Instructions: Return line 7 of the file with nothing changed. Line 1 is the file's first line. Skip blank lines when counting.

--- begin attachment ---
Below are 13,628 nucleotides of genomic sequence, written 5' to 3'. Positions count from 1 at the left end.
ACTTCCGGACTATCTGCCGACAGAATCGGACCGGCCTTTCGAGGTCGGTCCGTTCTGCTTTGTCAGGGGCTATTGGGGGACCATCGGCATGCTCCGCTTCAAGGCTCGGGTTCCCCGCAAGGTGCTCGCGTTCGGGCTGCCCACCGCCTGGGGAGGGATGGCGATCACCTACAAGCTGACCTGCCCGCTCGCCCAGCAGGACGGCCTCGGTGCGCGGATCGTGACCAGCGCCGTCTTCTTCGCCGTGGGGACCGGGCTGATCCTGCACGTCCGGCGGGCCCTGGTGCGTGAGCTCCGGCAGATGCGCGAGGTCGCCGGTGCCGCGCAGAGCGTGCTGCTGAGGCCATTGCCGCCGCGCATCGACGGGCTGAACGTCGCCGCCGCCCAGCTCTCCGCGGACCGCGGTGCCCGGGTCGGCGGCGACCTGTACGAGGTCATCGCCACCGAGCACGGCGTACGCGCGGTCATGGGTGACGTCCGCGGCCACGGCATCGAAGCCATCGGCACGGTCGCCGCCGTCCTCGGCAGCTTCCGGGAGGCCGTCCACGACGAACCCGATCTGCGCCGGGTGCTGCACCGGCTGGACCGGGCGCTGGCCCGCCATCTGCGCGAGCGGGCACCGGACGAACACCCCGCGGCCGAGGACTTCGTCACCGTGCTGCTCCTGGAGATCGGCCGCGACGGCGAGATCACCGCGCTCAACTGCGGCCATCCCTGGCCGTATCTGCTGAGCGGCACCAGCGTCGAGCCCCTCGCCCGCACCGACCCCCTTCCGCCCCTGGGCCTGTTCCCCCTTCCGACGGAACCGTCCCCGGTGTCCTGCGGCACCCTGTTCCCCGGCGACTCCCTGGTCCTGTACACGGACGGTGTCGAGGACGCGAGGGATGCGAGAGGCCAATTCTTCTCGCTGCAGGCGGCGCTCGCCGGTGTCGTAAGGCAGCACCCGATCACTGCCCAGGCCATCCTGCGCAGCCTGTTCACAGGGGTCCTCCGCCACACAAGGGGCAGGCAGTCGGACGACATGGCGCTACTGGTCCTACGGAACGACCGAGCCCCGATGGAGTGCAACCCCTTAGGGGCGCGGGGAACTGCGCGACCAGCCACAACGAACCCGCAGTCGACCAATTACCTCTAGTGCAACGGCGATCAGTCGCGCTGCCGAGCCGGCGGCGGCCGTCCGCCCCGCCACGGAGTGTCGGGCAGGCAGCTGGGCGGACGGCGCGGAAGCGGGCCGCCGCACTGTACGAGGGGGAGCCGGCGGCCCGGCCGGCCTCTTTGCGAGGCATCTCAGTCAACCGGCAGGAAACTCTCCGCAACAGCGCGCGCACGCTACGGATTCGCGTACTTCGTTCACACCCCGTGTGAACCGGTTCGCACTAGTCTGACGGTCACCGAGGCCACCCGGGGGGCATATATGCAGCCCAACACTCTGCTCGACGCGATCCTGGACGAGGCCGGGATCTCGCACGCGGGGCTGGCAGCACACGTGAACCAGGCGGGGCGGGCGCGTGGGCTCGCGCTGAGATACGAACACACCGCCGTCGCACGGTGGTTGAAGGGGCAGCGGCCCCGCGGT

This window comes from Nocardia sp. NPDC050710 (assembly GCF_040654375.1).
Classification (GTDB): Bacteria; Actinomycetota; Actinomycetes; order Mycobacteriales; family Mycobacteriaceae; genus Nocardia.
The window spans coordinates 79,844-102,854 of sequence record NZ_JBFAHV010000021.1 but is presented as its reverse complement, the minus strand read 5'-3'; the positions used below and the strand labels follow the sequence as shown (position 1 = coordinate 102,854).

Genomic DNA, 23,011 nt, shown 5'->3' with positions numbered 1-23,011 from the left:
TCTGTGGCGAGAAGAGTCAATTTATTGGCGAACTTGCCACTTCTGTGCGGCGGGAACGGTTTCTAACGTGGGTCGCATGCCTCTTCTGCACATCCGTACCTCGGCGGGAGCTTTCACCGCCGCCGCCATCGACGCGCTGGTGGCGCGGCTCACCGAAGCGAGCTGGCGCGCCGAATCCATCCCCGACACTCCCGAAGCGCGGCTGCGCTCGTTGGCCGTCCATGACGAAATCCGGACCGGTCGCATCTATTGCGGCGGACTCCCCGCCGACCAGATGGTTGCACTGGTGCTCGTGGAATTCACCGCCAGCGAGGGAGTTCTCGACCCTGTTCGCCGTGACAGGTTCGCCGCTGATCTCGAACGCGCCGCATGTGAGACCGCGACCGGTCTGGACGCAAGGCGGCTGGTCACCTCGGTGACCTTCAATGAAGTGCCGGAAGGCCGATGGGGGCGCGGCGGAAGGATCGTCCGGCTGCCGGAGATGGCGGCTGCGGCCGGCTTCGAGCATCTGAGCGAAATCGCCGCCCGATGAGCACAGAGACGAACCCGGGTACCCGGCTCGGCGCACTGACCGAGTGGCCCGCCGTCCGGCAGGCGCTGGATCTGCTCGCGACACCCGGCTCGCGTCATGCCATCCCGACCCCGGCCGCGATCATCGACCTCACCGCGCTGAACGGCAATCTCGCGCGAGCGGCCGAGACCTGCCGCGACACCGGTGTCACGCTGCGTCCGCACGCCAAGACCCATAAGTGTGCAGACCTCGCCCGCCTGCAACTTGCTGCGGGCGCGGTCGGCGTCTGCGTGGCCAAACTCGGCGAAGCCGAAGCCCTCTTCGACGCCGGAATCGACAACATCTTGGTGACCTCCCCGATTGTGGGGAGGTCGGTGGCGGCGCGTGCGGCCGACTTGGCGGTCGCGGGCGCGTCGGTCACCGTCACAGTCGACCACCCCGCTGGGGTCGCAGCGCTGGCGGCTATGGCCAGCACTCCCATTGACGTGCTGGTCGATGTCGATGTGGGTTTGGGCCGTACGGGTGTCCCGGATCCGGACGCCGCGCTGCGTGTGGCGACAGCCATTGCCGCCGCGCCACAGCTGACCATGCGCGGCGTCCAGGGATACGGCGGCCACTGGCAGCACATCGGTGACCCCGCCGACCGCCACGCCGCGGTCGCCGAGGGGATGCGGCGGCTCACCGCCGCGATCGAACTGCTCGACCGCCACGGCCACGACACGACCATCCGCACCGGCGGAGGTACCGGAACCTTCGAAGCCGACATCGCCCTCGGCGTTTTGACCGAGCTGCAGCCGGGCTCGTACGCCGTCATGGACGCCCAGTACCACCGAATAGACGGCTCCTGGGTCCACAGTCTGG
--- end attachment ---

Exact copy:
TCTGTGGCGAGAAGAGTCAATTTATTGGCGAACTTGCCACTTCTGTGCGGCGGGAACGGTTTCTAACGTGGGTCGCATGCCTCTTCTGCACATCCGTACCTCGGCGGGAGCTTTCACCGCCGCCGCCATCGACGCGCTGGTGGCGCGGCTCACCGAAGCGAGCTGGCGCGCCGAATCCATCCCCGACACTCCCGAAGCGCGGCTGCGCTCGTTGGCCGTCCATGACGAAATCCGGACCGGTCGCATCTATTGCGGCGGACTCCCCGCCGACCAGATGGTTGCACTGGTGCTCGTGGAATTCACCGCCAGCGAGGGAGTTCTCGACCCTGTTCGCCGTGACAGGTTCGCCGCTGATCTCGAACGCGCCGCATGTGAGACCGCGACCGGTCTGGACGCAAGGCGGCTGGTCACCTCGGTGACCTTCAATGAAGTGCCGGAAGGCCGATGGGGGCGCGGCGGAAGGATCGTCCGGCTGCCGGAGATGGCGGCTGCGGCCGGCTTCGAGCATCTGAGCGAAATCGCCGCCCGATGAGCACAGAGACGAACCCGGGTACCCGGCTCGGCGCACTGACCGAGTGGCCCGCCGTCCGGCAGGCGCTGGATCTGCTCGCGACACCCGGCTCGCGTCATGCCATCCCGACCCCGGCCGCGATCATCGACCTCACCGCGCTGAACGGCAATCTCGCGCGAGCGGCCGAGACCTGCCGCGACACCGGTGTCACGCTGCGTCCGCACGCCAAGACCCATAAGTGTGCAGACCTCGCCCGCCTGCAACTTGCTGCGGGCGCGGTCGGCGTCTGCGTGGCCAAACTCGGCGAAGCCGAAGCCCTCTTCGACGCCGGAATCGACAACATCTTGGTGACCTCCCCGATTGTGGGGAGGTCGGTGGCGGCGCGTGCGGCCGACTTGGCGGTCGCGGGCGCGTCGGTCACCGTCACAGTCGACCACCCCGCTGGGGTCGCAGCGCTGGCGGCTATGGCCAGCACTCCCATTGACGTGCTGGTCGATGTCGATGTGGGTTTGGGCCGTACGGGTGTCCCGGATCCGGACGCCGCGCTGCGTGTGGCGACAGCCATTGCCGCCGCGCCACAGCTGACCATGCGCGGCGTCCAGGGATACGGCGGCCACTGGCAGCACATCGGTGACCCCGCCGACCGCCACGCCGCGGTCGCCGAGGGGATGCGGCGGCTCACCGCCGCGATCGAACTGCTCGACCGCCACGGCCACGACACGACCATCCGCACCGGCGGAGGTACCGGAACCTTCGAAGCCGACATCGCCCTCGGCGTTTTGACCGAGCTGCAGCCGGGCTCGTACGCCGTCATGGACGCCCAGTACCACCGAATAGACGGCTCCTGGGTCCACAGTCTGG